Sunday, 14 May 2017


 Somali poet, Ahmed Magare reads fervently at Rich Mix. Pic by F Macha

I was part of a beautiful day on Easter Sunday.
Rich Mix is definitely among hottest clubs in London at the moment. Strategically situated. Not just in Hackney but Shoreditch.
Many years ago Shoreditch would have been related to mostly, bars, alcohol and clubbing. I recall going to a place with an odd name. Club 333. You paid a few pounds and climbed up the stairs to a very rocking hall. Not only was the floor tilting, the music was insane. Everything to make you dance. Woow.
Rumba aka Salsa aka Merenge; Samba aka Bossa Nova aka Brazilian music; Funk and Soul and Hip Hop; Afro beat ,  Ndombolo,  Mbaqanga, Arabic music, English songs, bellowing singers, captivating rhythms, screeching sax and horns...simply insatiable music.
As an African, 333,  jetted me back to the 1970s and 80s when we used to dress (to the nines) to go bump,  sway,  yoyo to Kool and The Gang, Chic, Dianna Ross and you know what? Disco music. Except in 2004 (or something like that) you got every grooving style on earth.

 Not jumping or starring at mobile phones- to text someone your selfie-in a dance club. Sweating.
 333 was part of Shoreditch’s lungs, livers and legs. God Please Embrace Us!
Another spot was the (then) very famous Cargo. Bands from every corner of mother planet and whoa... ahh.
Yes I saw the Maasai rap group, Xplastaz, peppering the 2003 scene.  Rap in Swahili and Maasai. I wonder where Xplastaz are up as we read this. I know their manager, Mr Jumanne, is currently married to a Tanzanian woman. Listen. Jumanne is actually Dutch. Last year he released a CD compilation of the legendary Afro fusion Sunburst band from (again) the 1970s. What is my point? Shoreditch, East London, meant those “steaming” night venues.

The little that I remember.
We are talking about, Easter Sunday, 2017.
No beers. No Marijuana. No bouncers glaring suspiciously at the crowd and semi drunk (or very tipsy) revellers hunting this and that. Rich Mix @ Noon. You walk in and there are mothers with babies. Prams, for Jambos sake.  Paintings, arts and crafts for sale. Tracy and Kinsi Abdullah, leader and co- organiser of the Free Family Fun, busy texting or speaking or hugging an artist, some guest, er.... someone.
In you walk with your many drums and Nature Nailah, the Yoga instructor helps you with the, whoops, donkey activity. Somewhere along the line, a man with cameras. Daryl Dyer.  Portuguese lady with a camera. Globe trotter Ines Valle. So is... Joseph Adamson aka JJ of “Africans in London TV” (AIL.TV). Half Kenyan, mini Ugandan. With cameras. Cameraaaaaas!
The work of Sara Pittaluga, simply stunning. Pic by F Macha

This is a Numbi Arts event. NUMBI is “a global conversation, locally,” says its site.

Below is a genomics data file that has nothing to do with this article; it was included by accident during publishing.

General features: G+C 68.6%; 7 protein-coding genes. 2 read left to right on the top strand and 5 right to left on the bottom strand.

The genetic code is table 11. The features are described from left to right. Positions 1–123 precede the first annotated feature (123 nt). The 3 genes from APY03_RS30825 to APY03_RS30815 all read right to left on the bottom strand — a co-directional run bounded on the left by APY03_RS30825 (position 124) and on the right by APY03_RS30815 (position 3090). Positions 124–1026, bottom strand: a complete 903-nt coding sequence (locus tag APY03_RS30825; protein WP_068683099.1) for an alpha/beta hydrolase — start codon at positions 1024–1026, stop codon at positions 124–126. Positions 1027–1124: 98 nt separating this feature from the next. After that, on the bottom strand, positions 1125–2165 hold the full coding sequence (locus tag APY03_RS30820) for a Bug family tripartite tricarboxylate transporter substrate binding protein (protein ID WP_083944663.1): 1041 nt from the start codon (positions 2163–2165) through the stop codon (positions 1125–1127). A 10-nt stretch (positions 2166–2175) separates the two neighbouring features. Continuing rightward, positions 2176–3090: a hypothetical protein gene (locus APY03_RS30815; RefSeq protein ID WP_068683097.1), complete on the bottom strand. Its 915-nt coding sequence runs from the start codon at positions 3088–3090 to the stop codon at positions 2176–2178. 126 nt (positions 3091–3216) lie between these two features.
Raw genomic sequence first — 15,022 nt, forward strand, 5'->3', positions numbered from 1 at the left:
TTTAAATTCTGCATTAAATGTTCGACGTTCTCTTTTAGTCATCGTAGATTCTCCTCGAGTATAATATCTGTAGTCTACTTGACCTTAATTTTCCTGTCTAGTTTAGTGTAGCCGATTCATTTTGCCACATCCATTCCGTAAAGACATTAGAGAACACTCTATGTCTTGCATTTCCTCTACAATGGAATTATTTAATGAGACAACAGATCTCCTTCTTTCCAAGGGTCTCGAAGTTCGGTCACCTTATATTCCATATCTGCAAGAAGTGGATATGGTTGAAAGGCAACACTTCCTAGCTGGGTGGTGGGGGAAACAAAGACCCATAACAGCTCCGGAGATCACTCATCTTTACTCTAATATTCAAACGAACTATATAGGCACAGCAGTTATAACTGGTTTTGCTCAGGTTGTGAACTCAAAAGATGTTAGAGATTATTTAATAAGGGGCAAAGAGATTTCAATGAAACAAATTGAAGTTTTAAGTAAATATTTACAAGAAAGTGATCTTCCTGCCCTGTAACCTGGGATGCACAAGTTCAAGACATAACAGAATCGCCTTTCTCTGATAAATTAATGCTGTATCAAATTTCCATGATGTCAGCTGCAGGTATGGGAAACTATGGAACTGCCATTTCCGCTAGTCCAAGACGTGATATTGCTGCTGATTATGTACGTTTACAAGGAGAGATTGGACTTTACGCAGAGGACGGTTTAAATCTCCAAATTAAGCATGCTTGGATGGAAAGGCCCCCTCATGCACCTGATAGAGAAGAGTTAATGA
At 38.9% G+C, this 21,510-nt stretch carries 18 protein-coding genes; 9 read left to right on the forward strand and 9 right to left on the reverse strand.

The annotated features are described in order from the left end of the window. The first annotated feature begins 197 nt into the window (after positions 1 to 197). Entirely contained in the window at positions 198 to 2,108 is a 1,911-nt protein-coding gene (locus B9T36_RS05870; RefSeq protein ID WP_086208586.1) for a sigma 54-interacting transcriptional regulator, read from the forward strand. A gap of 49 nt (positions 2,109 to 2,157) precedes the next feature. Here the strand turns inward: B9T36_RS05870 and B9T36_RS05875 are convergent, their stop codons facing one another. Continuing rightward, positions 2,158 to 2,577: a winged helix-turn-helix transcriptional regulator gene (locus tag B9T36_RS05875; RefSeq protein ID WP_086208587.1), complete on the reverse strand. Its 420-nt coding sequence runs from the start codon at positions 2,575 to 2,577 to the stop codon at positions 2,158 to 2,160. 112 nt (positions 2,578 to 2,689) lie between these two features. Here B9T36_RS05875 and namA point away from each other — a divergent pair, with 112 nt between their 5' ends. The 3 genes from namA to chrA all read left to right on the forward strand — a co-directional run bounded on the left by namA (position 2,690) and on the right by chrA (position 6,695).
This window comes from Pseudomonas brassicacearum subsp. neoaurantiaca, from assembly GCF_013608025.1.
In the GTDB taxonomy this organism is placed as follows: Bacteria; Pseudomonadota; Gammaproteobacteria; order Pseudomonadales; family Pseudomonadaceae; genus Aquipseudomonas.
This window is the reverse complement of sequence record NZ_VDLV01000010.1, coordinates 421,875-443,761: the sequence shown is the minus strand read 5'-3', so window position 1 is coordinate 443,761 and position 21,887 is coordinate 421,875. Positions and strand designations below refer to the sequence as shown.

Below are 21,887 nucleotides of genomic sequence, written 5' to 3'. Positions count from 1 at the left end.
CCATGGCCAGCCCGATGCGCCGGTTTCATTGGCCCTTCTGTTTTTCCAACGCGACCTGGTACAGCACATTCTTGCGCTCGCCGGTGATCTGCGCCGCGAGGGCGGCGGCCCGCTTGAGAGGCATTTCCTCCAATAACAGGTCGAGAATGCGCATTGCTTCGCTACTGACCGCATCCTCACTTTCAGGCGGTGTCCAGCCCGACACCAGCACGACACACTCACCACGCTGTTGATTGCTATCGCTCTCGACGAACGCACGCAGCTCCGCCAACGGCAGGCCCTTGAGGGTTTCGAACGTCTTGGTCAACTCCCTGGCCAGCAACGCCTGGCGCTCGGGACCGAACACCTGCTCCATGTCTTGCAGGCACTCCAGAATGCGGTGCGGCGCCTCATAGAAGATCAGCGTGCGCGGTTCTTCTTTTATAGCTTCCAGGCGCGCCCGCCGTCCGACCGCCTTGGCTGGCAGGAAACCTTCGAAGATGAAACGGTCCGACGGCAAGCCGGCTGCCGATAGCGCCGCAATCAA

There are unusual artists. Elderly Somali lady. Or Italian caricature phenomenon Sara Pittaluga. Creating smiles through her Instant Coffee art.
Plus poets. Naimo Aska. Brilliant.
  Aisha Mohammed cries (for real) as she recites her intense piece. Aisha and Daryl Dyer also do interviews. Apart from your drumming and those gleeful kids, youths, men and women bashing Djembes, Congas and percussions, Kinsi Abdullah, does a story. Later introduces poetry evening. This is not forgetting sessions of   Yoga, and an exhibition of short films by East Africans and participation from various corners of the earth.
 You do your poem about William Shakespeare and Swahili.
Someone else and someone else and...Ssssshhh..... at the end is Mr Ahmed Magare.  Never heard of him. Zealous Ahmed did grin much while drumming earlier.... wait.  Another golden Somali poet, Elmi Ali, introduces Magare and his book.  Swahili speaking Almi reads his incredible poem GAGGING ORDER ORANGE SODA:
“My father was a titan,
My mother lady time
I was taught to rhyme.”
Magare is a Somali painter and poet. Somalia? Somalis are everywhere in East Africa. I grew with Somalis in Arusha. Somalis in Uganda, Kenya, everywhere. Somali is part of East African DNA. Lately.
Lately. Recent years....nonetheless.
Internationally speaking the word Somalia has coughed negative perceptions. But individuals like the elderly lady exhibiting arts and crafts, erase that. We haven’t mentioned Sir Mo Farah, yet.   Kinsi and artists, and Rich Mix plus Ahmed Magare bring us Spring Joy. Catch lines from brother Magare’s poems.  A RETREAT CLOSE TO PERFECTION
“I was here
With the story tellers of a nation
Crippled, crushed and complicated”

Or another beautiful imagery.
 “Milk is peace poured peacefully from a vessel
Sign it with love...”
 Ahmed Magare paints too: “The core focus of my practise is heritage, identity and culture. I explore challenging avenues to depict personal journeys as an urban nomad, a traveller and storyteller.”
Yup. His recent book WHEN HEROES HIDE BEHIND CERTAIN ROPES (Create Independent Publisher, 2017) is available online.
Good news. Good news.
Check out

Published in Informer East Africa, May 2017

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